The Order seemed to take exception with the "strict procedure" practices of Respondents' employees when deciding whether a record related to a consumer in the employment screening context. Under Section 613 of the FCRA, consumer reporting agencies under certain circumstances are required to use "strict procedures" to ensure that public records reported for employment purposes are complete and up to date. The Order, however, does not only address "strict procedures." It also addresses the broader standard of "reasonable procedures" generally applicable to almost all information reported by a consumer reporting agency for any permissible purpose.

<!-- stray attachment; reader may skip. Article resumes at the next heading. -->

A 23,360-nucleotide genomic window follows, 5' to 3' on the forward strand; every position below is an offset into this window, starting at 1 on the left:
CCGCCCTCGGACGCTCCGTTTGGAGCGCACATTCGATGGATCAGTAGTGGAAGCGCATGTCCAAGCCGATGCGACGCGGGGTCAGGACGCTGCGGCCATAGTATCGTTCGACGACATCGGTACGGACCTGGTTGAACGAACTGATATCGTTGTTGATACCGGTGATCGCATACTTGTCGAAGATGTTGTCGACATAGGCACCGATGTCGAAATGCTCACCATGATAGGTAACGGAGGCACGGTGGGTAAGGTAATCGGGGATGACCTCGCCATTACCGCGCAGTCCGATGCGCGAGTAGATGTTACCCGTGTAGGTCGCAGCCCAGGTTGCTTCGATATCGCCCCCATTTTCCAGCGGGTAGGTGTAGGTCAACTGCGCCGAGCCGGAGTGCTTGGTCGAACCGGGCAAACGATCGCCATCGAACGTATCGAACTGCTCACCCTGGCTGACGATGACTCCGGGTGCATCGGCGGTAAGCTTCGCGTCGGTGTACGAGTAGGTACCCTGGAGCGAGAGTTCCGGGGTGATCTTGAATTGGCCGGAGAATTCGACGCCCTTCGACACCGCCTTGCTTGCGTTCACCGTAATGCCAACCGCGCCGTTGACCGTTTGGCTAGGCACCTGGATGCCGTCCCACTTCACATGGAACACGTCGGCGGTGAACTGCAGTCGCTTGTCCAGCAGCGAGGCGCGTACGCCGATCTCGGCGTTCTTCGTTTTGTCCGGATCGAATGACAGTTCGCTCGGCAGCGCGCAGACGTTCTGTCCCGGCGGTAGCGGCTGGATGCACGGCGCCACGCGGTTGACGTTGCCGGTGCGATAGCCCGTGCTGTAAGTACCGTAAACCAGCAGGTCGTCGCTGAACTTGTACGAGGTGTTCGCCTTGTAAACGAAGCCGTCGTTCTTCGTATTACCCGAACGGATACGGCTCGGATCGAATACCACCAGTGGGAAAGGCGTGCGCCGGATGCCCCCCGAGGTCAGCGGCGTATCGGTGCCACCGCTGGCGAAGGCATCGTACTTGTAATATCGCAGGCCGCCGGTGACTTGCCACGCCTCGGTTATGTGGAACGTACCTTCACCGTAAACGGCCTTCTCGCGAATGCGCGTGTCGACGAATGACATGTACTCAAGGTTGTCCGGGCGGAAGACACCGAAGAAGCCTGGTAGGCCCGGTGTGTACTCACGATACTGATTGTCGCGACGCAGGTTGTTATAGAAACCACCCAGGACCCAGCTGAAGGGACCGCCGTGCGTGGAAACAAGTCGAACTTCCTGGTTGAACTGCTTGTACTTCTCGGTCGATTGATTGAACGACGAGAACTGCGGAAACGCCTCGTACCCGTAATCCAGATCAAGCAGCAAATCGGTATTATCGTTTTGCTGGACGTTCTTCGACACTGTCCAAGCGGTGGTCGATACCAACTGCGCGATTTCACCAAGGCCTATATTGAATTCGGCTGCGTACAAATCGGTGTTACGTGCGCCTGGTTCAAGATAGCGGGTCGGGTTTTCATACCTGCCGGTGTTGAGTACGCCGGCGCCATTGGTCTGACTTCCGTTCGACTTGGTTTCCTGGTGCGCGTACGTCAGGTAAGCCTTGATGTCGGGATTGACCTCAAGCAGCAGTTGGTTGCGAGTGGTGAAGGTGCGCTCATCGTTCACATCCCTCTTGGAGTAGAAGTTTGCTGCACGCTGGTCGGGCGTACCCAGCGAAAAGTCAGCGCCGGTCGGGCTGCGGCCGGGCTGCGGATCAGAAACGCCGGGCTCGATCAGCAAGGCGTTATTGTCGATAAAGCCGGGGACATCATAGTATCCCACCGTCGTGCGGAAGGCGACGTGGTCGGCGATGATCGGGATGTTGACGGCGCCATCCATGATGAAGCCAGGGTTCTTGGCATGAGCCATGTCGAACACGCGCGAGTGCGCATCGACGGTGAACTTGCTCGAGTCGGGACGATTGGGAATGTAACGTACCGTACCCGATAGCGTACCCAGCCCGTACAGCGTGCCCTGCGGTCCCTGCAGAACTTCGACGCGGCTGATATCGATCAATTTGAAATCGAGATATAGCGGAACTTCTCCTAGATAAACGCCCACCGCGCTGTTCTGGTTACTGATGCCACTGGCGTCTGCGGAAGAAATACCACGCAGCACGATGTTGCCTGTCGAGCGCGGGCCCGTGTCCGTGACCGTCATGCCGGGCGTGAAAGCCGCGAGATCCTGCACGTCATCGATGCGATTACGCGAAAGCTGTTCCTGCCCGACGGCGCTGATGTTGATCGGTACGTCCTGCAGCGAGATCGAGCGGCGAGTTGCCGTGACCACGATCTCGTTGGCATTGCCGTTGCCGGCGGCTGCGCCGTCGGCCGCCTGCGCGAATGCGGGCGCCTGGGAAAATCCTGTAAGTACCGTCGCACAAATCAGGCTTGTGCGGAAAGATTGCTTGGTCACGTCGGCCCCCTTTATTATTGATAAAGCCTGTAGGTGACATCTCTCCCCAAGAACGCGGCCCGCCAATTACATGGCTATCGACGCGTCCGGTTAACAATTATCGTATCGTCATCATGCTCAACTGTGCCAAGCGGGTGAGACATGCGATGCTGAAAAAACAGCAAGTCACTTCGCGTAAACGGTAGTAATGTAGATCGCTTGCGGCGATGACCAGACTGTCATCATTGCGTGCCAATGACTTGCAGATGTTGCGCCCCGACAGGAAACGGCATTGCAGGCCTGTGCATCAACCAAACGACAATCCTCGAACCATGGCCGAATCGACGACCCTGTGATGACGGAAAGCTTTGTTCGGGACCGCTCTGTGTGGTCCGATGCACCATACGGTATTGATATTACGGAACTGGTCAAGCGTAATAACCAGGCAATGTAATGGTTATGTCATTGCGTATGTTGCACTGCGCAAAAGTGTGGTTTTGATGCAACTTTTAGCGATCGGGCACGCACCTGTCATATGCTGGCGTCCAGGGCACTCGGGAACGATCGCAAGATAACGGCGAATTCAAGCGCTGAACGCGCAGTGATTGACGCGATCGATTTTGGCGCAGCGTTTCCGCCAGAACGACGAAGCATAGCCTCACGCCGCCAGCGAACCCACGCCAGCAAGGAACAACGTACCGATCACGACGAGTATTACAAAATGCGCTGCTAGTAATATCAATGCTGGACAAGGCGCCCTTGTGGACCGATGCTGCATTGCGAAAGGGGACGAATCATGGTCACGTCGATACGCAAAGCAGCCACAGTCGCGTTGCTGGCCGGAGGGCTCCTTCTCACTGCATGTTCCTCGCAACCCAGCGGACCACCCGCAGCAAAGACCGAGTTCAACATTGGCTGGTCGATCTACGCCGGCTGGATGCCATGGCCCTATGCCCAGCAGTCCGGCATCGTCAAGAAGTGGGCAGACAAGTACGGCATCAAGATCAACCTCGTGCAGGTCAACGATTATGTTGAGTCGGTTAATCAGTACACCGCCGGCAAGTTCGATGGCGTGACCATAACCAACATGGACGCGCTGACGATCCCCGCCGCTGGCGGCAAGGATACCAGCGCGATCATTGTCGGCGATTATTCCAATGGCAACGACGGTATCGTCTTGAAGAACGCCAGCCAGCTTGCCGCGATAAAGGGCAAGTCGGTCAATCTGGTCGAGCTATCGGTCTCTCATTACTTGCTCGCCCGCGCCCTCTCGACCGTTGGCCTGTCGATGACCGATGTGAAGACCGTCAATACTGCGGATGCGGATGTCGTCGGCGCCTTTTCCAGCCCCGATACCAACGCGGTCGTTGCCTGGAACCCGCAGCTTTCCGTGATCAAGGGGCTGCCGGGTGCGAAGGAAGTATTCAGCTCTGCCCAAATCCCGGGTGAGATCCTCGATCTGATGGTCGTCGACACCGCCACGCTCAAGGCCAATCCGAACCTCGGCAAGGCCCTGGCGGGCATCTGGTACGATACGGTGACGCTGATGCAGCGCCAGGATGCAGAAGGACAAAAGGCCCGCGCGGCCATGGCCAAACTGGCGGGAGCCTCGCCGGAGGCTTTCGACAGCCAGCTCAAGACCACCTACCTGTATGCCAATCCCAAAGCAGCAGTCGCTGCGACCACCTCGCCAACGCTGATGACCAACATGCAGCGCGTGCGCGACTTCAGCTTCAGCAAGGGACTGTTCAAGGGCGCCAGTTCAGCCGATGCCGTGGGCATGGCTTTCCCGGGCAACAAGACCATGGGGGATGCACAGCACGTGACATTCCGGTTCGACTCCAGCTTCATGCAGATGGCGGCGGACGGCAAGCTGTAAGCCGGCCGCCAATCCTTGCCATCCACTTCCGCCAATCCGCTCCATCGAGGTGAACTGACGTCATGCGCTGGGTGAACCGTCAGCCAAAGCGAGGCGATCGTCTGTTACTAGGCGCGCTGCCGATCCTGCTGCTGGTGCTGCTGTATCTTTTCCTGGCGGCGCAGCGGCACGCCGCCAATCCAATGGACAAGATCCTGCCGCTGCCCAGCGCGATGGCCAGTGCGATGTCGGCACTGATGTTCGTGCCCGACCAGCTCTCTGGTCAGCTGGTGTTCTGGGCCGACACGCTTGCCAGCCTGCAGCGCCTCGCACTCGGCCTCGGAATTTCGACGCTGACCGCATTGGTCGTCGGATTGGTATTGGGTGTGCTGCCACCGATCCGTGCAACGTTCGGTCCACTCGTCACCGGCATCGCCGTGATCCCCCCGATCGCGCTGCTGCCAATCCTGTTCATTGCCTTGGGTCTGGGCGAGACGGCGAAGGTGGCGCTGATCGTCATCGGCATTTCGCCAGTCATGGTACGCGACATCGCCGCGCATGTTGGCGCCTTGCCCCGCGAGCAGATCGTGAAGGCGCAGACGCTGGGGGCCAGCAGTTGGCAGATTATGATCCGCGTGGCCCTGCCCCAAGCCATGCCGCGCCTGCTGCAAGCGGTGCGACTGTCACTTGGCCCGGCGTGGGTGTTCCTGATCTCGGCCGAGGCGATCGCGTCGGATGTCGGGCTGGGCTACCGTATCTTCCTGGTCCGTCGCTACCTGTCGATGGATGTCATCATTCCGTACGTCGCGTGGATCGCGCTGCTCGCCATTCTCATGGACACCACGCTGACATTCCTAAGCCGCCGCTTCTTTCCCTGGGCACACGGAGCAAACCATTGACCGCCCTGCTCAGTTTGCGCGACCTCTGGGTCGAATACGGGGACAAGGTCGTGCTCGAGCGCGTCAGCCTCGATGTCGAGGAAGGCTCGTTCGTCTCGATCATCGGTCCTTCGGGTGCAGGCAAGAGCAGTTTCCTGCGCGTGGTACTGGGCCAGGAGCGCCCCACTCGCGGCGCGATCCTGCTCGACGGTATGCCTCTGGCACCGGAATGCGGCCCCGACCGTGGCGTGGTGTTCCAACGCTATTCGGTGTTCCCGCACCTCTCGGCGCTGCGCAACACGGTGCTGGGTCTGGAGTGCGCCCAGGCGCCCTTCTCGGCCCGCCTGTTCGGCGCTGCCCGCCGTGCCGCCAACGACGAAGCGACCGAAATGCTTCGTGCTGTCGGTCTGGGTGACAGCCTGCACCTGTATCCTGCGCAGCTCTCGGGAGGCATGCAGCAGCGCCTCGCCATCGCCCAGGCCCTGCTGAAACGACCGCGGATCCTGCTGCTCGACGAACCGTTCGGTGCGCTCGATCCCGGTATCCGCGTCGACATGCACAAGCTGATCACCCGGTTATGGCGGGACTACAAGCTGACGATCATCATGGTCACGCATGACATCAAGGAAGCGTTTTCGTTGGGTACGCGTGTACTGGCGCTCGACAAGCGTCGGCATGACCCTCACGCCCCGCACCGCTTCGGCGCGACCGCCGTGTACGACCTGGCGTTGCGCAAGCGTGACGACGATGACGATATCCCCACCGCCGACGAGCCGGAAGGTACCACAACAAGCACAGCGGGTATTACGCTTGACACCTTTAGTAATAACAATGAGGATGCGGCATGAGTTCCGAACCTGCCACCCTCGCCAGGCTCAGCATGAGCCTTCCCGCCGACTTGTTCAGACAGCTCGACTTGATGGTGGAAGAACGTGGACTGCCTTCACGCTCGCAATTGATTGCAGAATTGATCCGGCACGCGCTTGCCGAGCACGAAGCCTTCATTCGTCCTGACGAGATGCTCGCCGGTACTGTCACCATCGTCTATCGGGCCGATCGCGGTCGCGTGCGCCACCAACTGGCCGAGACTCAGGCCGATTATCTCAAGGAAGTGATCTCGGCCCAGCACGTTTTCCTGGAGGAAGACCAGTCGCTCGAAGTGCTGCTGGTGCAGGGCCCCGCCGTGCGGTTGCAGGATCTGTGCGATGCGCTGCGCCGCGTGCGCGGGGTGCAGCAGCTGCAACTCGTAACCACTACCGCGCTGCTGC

Critics believe that the Order continues the CFPB's expansive efforts to legislate through consent decrees by attempting to press its aggressive interpretation of federal consumer protection laws – often far beyond what the plain language of the respective statutes and courts have imposed. For instance, the CFPB appears to conclude that matching should be done by requiring an exact match based on first, middle and last name, plus one additional identifier such as date of birth or Social Security number. By this Order, therefore, the CFPB in effect is attempting to create a detailed standard of conduct in matching data – but one which likely does not recognize the realities of the market. For example, very few if any courts provide a social security number of the defendant, making a match on this element impossible for some criminal records. Likewise, it is not uncommon for courts to record the middle name as the first name or to carry forward an error either intentionally introduced by the defendant (for example to avoid a warrant) or through key stroke errors by the court personnel. Indeed, there is substantial evidence that persons with criminal records frequently supply alternate names to defeat background checks. Thus, it would be dangerous to conclude that this Order should create an industry wide standard; using the CFPB's view could allow someone with a serious criminal conviction to avoid detection and gain employment in a highly sensitive place of employment, such as a daycare or senior living facility.